Henry Chadwick Award: Andrew Zimbalist
This article was published in the Spring 2018 Baseball Research Journal.
Andrew Zimbalist (1947 – ) published Baseball and Billions in 1992, a groundbreaking study of the economics of baseball. Since then, Zimbalist, on the faculty at Smith College since 1974, has published numerous articles and books on the business of baseball and other sports, profoundly broadening our understanding of the structure and business of the game. Today, he is perhaps the most widely recognized authority on the economics of sport.
Zimbalist grew up in New York, moving from the Bronx to Queens, and eventually to Great Neck in Nassau County. His father was an attorney who worked in Manhattan and his mother was a nurse and later a librarian. In Great Neck Zimbalist grew into a pretty good ballplayer, where he teamed with Whitey Ford’s kids on his Little League team. His love for the game continued to evolve as he played through high school. For college, Zimbalist headed off to the University of Wisconsin in Madison, where he received his BA in 1969. He then headed back east to Harvard, earning his PhD in 1974. After finishing stints as a visiting scholar at Harvard, University of Hamburg, University of Geneva, and Doshisha University, he has been at Smith College and is currently the Robert A. Woods Professor of Economics and Chairperson of the Economics Department.
It took another decade and a half, however, before Zimbalist formally combined his love of baseball and economics. In March 1990 during the spring training lockout, Zimbalist’s then 11-year-old son—worried that his Little League team might not be able to play if the big leaguers weren’t playing—suggested his father write a book on the economics of baseball. Zimbalist recognized the opportunity, found a publisher, and Baseball and Billions became a best-selling business book.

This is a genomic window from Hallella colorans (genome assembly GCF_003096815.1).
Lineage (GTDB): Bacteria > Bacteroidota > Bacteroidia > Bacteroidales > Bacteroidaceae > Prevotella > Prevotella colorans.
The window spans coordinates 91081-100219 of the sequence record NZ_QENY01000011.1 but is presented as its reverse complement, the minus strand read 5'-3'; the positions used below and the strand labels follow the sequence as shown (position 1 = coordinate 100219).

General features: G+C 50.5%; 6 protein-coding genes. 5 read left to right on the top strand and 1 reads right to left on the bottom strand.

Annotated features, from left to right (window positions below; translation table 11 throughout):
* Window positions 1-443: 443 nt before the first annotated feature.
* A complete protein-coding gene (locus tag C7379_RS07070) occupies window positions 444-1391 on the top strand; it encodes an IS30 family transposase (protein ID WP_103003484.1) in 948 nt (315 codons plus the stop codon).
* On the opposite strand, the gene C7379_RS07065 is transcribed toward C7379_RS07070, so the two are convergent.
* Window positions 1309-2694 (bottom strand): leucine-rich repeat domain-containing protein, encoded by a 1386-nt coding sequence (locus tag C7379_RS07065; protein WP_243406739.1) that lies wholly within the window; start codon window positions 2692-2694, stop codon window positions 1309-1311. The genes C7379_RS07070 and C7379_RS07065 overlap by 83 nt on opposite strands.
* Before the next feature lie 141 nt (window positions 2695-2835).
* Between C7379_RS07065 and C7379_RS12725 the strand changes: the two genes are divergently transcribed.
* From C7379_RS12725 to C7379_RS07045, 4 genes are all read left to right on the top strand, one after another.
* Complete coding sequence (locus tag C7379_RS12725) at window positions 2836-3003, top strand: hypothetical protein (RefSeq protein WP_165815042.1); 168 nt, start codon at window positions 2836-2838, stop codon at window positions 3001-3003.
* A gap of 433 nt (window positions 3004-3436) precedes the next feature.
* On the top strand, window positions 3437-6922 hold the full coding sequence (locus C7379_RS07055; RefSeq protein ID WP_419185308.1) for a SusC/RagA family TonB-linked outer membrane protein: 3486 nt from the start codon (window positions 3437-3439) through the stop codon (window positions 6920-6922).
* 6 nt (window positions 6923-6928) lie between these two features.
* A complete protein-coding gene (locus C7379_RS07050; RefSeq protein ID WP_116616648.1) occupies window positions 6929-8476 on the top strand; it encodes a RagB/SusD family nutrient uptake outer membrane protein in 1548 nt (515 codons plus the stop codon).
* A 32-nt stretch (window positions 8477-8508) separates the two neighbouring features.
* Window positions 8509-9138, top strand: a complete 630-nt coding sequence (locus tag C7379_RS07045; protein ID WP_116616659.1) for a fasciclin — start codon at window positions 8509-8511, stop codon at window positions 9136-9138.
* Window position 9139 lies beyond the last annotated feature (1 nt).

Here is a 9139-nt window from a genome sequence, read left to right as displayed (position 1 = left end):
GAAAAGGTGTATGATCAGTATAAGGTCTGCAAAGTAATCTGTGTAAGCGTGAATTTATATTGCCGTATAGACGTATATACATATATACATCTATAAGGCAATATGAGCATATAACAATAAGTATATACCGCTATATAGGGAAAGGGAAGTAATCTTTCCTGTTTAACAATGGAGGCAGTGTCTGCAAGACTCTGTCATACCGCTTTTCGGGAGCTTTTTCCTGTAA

Other notable books with a baseball theme or significant baseball component include Sports, Jobs and Taxes (1997), The Economics of Sport, I & II (2001), May the Best Team Win: Baseball Economics and Public Policy (2003), National Pastime: How Americans Play Baseball and the Rest of the World Plays Soccer (with Stefan Szymanski, 2005), In the Best Interests of Baseball? The Revolutionary Reign of Bud Selig (2006), The Bottom Line: Observations and Arguments on the Sports Business (2006), Circling the Bases: Essays on the Challenges and Prospects of the Sports Industry (2010), The Sabermetric Revolution: Assessing the Growth of Analytics on Baseball (with Ben Baumer, 2014).
National Pastime provides a fascinating compare-and-contrast of the evolution of the structure of modern sports leagues, examining the development of baseball leagues in the US and soccer in England and elsewhere. Among his non-baseball related books, Circus Maximus: The Economic Gamble Behind Hosting the Olympics and the World Cup (2016), offers fresh insights into the economics of these sporting mega-events.
Some notable research influences on Zimbalist include Albert Hirschman, the wide-ranging development and public policy economist; economist Sam Bowles; and Roger Noll, one of the first economists to rigorously study sports.
Over the years Zimbalist has consulted in the sports industry for players' associations, cities, companies, and leagues. Through his wide-ranging consulting assignments and research Zimbalist has acquired a unique, nuanced sympathy for all the various actors in the business of baseball, while at the same time recognizing the various excessive positions that all sides occasionally take.
Zimbalist is married with four children. Because he has now lived in Massachusetts for most of his adult life, Zimbalist admits to being a fan of several teams, including the Yankees and Red Sox. It is not surprising that someone who can balance a rooting interest in these two hated rivals can also help us navigate the rapidly expanding and complicating business side of baseball. We can only hope that Zimbalist will continue with his original and invaluable research on sports in general and baseball in particular.